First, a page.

You don't ask whether D owed P a duty; you ask what duty D owes. Absent special circumstances (such as if D is a professional, or a child), D always owes P a duty of reasonable care. No matter what, 100% of the time. If you're watering your lawn, you owe people a duty of reasonable care. If you're working with a chainsaw, you owe people a duty of reasonable care. I must have used the word reasonable easily 50 times on my Torts exam (A+).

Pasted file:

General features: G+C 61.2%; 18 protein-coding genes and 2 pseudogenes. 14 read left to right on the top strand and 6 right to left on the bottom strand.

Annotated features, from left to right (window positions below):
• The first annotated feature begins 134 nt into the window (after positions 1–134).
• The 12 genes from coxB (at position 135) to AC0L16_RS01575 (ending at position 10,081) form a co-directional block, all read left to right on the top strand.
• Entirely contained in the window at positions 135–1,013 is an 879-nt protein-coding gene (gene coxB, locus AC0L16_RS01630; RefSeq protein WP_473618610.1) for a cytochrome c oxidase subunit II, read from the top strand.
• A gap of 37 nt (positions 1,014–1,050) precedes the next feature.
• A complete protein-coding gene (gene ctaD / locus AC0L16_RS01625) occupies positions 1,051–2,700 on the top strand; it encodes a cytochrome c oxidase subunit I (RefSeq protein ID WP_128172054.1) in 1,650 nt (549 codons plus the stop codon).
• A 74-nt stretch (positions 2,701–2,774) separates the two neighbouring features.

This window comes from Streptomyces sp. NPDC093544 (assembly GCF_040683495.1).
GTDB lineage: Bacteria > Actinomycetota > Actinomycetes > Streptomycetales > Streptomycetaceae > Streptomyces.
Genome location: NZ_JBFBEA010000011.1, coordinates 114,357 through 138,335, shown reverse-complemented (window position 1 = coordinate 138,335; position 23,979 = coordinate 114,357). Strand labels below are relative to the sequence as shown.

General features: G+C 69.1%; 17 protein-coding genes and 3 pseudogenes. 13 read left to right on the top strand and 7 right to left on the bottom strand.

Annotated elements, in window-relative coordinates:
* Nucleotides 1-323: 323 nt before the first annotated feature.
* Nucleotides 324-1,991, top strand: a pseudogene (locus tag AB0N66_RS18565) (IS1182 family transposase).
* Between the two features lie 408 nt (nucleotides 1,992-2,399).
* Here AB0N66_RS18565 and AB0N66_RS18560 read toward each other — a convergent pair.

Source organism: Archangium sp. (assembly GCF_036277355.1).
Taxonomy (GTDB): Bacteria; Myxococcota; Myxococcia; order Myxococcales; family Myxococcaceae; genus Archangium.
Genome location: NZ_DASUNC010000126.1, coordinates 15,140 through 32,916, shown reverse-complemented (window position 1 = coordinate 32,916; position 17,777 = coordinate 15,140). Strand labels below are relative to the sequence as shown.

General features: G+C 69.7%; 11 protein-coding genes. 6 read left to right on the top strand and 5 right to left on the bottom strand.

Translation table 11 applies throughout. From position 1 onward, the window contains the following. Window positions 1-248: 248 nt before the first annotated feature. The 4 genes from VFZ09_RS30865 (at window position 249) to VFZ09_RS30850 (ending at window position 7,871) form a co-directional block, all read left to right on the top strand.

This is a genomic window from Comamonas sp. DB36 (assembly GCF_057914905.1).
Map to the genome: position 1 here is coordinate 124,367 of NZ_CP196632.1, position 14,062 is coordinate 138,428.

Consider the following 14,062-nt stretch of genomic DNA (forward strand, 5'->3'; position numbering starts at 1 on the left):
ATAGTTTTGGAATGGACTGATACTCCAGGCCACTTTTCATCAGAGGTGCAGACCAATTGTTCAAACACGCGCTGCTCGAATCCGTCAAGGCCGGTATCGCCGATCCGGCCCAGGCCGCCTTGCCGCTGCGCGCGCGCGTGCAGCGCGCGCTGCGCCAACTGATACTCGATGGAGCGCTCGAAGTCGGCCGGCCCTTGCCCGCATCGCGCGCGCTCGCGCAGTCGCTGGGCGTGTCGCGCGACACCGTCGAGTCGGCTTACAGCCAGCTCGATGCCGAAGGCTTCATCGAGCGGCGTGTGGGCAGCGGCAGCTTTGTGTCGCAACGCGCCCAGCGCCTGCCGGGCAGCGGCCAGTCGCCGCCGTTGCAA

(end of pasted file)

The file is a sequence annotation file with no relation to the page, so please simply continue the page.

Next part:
For the record, this strategy would have doomed anyone who took my torts exam. I guess my prof just had a lot more emphasis on those "special circumstances" where there is a heightened or lowered duty (for us, there were 5 levels of duty ranging from no duty to strict liability. We spent half the semester on this concept and had to know it all). So.. be sure to account for the way your professor taught the class.